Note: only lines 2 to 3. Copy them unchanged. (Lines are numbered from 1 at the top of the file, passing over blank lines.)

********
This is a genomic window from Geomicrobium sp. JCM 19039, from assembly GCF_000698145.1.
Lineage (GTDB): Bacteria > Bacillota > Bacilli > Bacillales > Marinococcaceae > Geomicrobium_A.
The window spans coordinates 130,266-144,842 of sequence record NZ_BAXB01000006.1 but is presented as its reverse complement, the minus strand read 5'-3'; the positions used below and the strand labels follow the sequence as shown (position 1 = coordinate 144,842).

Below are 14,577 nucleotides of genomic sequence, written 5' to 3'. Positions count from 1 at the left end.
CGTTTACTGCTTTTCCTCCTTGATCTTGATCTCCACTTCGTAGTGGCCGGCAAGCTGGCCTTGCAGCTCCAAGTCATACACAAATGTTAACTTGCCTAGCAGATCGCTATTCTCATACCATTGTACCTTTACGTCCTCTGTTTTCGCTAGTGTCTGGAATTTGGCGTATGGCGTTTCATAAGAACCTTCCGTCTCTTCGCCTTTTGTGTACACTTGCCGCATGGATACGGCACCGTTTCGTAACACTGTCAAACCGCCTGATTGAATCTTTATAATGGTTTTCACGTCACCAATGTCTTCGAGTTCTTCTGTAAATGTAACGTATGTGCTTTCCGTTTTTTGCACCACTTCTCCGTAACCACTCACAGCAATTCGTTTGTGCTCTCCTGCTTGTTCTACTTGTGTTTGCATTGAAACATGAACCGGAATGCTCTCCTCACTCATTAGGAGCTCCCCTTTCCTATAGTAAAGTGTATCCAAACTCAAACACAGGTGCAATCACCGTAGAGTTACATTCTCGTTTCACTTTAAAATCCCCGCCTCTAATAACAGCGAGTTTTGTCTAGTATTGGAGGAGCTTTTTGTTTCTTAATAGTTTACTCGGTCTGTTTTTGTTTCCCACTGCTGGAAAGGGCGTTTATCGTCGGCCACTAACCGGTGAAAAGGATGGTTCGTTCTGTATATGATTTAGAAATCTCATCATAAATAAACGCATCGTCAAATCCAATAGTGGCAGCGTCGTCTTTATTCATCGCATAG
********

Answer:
Lineage (GTDB): Bacteria > Bacillota > Bacilli > Bacillales > Marinococcaceae > Geomicrobium_A.
The window spans coordinates 130,266-144,842 of sequence record NZ_BAXB01000006.1 but is presented as its reverse complement, the minus strand read 5'-3'; the positions used below and the strand labels follow the sequence as shown (position 1 = coordinate 144,842).